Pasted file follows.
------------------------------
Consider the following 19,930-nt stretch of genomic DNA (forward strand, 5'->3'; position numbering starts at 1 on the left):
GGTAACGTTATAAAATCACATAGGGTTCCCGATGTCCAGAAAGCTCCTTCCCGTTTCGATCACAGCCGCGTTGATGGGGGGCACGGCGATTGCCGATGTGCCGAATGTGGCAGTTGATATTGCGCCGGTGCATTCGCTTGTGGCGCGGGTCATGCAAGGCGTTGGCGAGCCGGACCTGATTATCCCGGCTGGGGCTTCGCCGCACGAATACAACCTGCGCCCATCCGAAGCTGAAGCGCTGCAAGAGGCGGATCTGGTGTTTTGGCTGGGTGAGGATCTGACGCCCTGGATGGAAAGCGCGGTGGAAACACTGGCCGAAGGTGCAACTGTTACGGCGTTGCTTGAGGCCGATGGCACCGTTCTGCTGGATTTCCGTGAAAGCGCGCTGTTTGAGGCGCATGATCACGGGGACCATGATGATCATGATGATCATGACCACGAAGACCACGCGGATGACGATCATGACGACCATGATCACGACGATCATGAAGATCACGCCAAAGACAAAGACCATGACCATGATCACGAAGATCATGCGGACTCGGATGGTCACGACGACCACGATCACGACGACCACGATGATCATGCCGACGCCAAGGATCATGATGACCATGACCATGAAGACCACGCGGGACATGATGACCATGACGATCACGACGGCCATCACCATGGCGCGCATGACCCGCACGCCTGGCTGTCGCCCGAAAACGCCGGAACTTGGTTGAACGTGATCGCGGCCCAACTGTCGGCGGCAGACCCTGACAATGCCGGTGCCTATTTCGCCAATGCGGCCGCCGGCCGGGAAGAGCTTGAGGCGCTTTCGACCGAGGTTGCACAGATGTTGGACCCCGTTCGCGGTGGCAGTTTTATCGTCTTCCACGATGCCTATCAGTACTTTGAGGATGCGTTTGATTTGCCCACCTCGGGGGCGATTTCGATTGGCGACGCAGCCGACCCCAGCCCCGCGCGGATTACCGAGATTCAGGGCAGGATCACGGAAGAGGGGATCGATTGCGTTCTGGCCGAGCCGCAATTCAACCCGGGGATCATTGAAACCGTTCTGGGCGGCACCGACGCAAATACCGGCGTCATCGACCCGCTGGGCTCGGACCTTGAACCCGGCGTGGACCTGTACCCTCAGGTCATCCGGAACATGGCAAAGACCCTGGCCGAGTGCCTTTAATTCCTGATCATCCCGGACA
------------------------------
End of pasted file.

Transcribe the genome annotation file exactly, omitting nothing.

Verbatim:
Consider the following 19,930-nt stretch of genomic DNA (forward strand, 5'->3'; position numbering starts at 1 on the left):
GGTAACGTTATAAAATCACATAGGGTTCCCGATGTCCAGAAAGCTCCTTCCCGTTTCGATCACAGCCGCGTTGATGGGGGGCACGGCGATTGCCGATGTGCCGAATGTGGCAGTTGATATTGCGCCGGTGCATTCGCTTGTGGCGCGGGTCATGCAAGGCGTTGGCGAGCCGGACCTGATTATCCCGGCTGGGGCTTCGCCGCACGAATACAACCTGCGCCCATCCGAAGCTGAAGCGCTGCAAGAGGCGGATCTGGTGTTTTGGCTGGGTGAGGATCTGACGCCCTGGATGGAAAGCGCGGTGGAAACACTGGCCGAAGGTGCAACTGTTACGGCGTTGCTTGAGGCCGATGGCACCGTTCTGCTGGATTTCCGTGAAAGCGCGCTGTTTGAGGCGCATGATCACGGGGACCATGATGATCATGATGATCATGACCACGAAGACCACGCGGATGACGATCATGACGACCATGATCACGACGATCATGAAGATCACGCCAAAGACAAAGACCATGACCATGATCACGAAGATCATGCGGACTCGGATGGTCACGACGACCACGATCACGACGACCACGATGATCATGCCGACGCCAAGGATCATGATGACCATGACCATGAAGACCACGCGGGACATGATGACCATGACGATCACGACGGCCATCACCATGGCGCGCATGACCCGCACGCCTGGCTGTCGCCCGAAAACGCCGGAACTTGGTTGAACGTGATCGCGGCCCAACTGTCGGCGGCAGACCCTGACAATGCCGGTGCCTATTTCGCCAATGCGGCCGCCGGCCGGGAAGAGCTTGAGGCGCTTTCGACCGAGGTTGCACAGATGTTGGACCCCGTTCGCGGTGGCAGTTTTATCGTCTTCCACGATGCCTATCAGTACTTTGAGGATGCGTTTGATTTGCCCACCTCGGGGGCGATTTCGATTGGCGACGCAGCCGACCCCAGCCCCGCGCGGATTACCGAGATTCAGGGCAGGATCACGGAAGAGGGGATCGATTGCGTTCTGGCCGAGCCGCAATTCAACCCGGGGATCATTGAAACCGTTCTGGGCGGCACCGACGCAAATACCGGCGTCATCGACCCGCTGGGCTCGGACCTTGAACCCGGCGTGGACCTGTACCCTCAGGTCATCCGGAACATGGCAAAGACCCTGGCCGAGTGCCTTTAATTCCTGATCATCCCGGACA